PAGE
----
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Deutsche to spend $20bn keeping cable at bay


Published: 14 December, 2012


For the full version of this story, request this week's copy of our paid weekly service, Faultline, at or email

Deutsche Telekom will spend $30 billion revolutionizing its home network in Germany and its cellular network in the US, it told an audience of investors and analysts this week. The spending plans were cobbled together after the disappointment of being unable to sell its US T-Mobile operation and aim at creating a stronger German player to beat cable on its home turf.

It will spend around $20 billion in Europe, much of it for Germany and use it as a test bed for its fixed line assets in Croatia, Greece, Netherlands, Romania, Hungary, Czech Republic, Slovakia, Macedonia, Albania and Bulgaria.

This is done partly because the German broadband market is hotting up with Liberty Global buying two major cablecos there, and accelerating their investment and Kabel Deutschland beginning to look acquisitive and dangerous.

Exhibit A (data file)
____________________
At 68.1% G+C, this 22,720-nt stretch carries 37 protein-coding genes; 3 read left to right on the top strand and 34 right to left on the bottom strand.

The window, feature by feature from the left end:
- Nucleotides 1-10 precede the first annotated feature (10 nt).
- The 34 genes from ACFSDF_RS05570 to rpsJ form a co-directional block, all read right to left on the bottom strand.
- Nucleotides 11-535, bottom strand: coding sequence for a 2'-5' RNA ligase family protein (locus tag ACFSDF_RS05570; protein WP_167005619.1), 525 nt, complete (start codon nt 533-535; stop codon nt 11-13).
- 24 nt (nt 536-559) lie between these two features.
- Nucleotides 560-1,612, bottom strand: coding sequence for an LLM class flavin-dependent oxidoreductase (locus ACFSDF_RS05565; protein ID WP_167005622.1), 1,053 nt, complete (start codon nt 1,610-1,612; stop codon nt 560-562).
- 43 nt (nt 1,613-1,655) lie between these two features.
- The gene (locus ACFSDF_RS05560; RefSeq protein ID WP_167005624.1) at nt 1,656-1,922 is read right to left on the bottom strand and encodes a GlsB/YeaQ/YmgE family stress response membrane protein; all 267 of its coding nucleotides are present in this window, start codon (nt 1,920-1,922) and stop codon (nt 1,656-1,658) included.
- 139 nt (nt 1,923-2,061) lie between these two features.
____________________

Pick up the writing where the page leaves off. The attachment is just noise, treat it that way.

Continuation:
DT will develop a new type of hybrid base station for the home, featuring both LTE and WiFi, as well as speeding up its fiber to the curb wholesale strategy through a process called VULA (virtual unbundled local access). It will invite non-cable rivals, likely other cellular players like Vodafone and Telefonica, to help it fight against cable by reselling these lines. These will be fiber to the curb with vectored VDSL, offering 200 Mbps into a building and importantly 90 Mbps uploaded.

DT sees the cloud as obtainable only by allowing faster upload speeds, and will uses this to differentiate from cable. DT will also increase German hotspots it owns to 18,000, clearly heading to take advantage of Passpoint, the WiFi 2.0 definition for seamless offloading (roaming) between WiFi and LTE. In total DT will spend around €4.1 to €4.5 billion each year on from 2014 to 2016, up from a previous average of €3.6 billion. And where DT goes, France Telecom and others will follow.


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